Massive Leinster House Hunger-Strike lobby
Dublin brought to a standstill
DUBLIN city centre came to a standstill for more than four hours last Saturday, as by far the largest turnout the city has seen on the H-Block/Armagh issue marched to Leinster House, providing a major boost for the campaign in the 26 Counties.
Contingents from every part of the country joined the procession, which, in lines of seven, took more than a hour and a half to cross over O'Connell Bridge, so that despite its circuitous route, the first marchers had reached Leinster House before those at the back had moved off. Estimates in the Dublin media put the numbers at various figures from 12,000 to 20,000, but few would doubt that these were the usual conservative understatements.
Kildare Street and Molesworth Street were thronged fom end to end in a massive `T' of people, as, with darkness falling, a group of youths climbed to the top of the main gates of Leinster House, behind the Garda barrier, and burnt the Union Jack to cheers of delight from the crowd.
The meeting outside the gates was chaired by Fr Piarais Ó Dúill, chairperson of the National H-Block Committee, and was opened by the committee's secretary, Christina Carney, who read a statement addressed to Free State premier Charles Haughey which was then handed in to Leinster House, calling for action from him on the Hunger Strike.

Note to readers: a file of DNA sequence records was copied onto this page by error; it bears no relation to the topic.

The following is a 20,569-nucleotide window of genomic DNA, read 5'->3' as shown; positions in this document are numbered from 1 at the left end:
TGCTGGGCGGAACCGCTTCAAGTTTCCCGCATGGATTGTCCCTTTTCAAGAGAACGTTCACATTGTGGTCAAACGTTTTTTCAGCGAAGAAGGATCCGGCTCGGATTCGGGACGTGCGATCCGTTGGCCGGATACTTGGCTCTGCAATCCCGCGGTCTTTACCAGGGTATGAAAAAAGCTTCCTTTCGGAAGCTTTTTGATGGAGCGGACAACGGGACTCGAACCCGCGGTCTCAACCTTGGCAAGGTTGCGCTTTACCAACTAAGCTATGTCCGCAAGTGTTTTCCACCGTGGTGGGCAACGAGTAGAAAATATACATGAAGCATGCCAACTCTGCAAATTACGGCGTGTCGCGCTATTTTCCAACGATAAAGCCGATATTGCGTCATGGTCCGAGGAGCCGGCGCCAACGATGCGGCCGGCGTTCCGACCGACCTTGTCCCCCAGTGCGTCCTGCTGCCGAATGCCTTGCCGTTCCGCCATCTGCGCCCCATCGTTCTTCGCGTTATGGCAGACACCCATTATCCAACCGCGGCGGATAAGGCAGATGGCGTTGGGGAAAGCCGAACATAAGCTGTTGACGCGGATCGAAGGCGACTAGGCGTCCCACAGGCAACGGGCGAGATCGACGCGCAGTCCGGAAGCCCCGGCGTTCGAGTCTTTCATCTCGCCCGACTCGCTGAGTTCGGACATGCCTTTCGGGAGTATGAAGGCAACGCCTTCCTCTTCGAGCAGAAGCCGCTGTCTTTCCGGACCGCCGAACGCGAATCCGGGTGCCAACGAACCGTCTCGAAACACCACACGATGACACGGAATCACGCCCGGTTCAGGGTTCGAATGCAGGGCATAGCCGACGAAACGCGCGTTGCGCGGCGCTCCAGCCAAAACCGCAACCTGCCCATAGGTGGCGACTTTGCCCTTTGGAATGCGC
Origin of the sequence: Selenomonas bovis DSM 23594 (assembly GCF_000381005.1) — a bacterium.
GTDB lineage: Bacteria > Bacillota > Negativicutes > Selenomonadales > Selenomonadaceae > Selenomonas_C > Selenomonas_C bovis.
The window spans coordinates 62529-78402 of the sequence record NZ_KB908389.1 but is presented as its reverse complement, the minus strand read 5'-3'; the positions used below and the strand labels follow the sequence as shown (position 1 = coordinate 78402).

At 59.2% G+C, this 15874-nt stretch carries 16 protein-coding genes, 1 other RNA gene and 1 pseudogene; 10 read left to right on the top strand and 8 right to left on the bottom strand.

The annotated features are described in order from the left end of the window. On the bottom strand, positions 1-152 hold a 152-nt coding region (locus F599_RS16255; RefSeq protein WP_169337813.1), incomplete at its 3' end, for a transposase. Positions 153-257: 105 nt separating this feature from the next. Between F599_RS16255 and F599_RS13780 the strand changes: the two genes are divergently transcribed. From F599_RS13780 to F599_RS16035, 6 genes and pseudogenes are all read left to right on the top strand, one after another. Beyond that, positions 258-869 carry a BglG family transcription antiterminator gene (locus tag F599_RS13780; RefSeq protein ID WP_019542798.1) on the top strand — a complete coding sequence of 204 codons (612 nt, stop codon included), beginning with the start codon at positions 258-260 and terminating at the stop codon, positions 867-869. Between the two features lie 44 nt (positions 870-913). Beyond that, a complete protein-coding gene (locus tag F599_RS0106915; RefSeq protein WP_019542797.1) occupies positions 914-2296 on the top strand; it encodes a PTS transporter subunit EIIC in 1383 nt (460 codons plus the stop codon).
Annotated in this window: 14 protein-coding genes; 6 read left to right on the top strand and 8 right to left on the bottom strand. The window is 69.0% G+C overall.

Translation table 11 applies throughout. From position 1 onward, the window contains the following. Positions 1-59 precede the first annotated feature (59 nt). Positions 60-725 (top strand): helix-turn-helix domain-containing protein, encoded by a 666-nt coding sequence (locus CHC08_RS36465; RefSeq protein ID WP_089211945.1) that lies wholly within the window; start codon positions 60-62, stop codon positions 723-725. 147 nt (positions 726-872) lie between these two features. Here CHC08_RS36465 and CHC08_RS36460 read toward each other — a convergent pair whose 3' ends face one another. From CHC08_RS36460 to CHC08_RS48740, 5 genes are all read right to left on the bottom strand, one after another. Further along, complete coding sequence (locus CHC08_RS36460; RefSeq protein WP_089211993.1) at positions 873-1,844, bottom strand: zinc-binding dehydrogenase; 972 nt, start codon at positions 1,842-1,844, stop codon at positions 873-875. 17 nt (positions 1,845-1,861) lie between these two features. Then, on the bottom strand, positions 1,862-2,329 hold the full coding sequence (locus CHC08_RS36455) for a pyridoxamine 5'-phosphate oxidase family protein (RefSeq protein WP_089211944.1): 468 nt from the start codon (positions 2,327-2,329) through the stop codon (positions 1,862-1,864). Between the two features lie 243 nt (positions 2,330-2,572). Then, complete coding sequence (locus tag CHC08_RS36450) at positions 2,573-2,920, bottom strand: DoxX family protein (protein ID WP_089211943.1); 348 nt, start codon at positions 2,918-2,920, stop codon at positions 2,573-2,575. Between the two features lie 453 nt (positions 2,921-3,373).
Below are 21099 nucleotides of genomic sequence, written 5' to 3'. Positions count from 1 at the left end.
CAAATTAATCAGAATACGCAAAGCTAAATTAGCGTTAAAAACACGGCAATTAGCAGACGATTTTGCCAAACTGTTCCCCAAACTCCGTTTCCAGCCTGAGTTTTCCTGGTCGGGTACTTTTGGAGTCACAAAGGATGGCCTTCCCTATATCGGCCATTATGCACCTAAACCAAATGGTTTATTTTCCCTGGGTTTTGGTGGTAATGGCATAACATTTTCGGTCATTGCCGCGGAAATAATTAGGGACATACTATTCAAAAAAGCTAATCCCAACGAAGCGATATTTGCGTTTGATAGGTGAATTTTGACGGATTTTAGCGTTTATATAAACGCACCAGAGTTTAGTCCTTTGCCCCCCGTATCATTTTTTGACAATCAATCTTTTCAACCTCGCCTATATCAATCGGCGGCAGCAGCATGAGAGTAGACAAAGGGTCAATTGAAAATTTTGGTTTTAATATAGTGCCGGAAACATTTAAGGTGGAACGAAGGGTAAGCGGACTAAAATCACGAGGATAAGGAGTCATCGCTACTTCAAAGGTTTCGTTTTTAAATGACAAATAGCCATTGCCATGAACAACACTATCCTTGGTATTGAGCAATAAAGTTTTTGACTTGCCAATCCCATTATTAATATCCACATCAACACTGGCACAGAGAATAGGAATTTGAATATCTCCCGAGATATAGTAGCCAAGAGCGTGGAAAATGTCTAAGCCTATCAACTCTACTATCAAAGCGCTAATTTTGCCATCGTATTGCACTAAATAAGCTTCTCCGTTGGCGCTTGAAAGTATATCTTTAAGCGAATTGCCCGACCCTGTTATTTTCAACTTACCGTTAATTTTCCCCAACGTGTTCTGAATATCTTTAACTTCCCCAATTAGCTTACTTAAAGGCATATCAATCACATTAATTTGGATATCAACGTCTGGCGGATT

Neil Blaney, Euro MP and Independent Fianna Fáil TD, was next to speak: ``We can show to the embers of this institution, behind us here, that the people of this country are behind the hunger strikers and behind the Armagh women. Politicians have nothing to fear and a great deal to gain by showing themselves in favour of those brave men who are now on the brink of death.''
Former blanket man Liam Carin, from Derry, spoke of the support for the prisoners he had seen in America, from where he had just been deported to London (where he had spent a further seven days in detention).
The meeting ended with folk singer Gerry Crilly singing Francis Brolly's H-Block Song, and an accordion group from Dungannon playing the moving hymn How Great Thou Art, followed by the National Anthem.
Phoblacht, Saturday 29 November 1980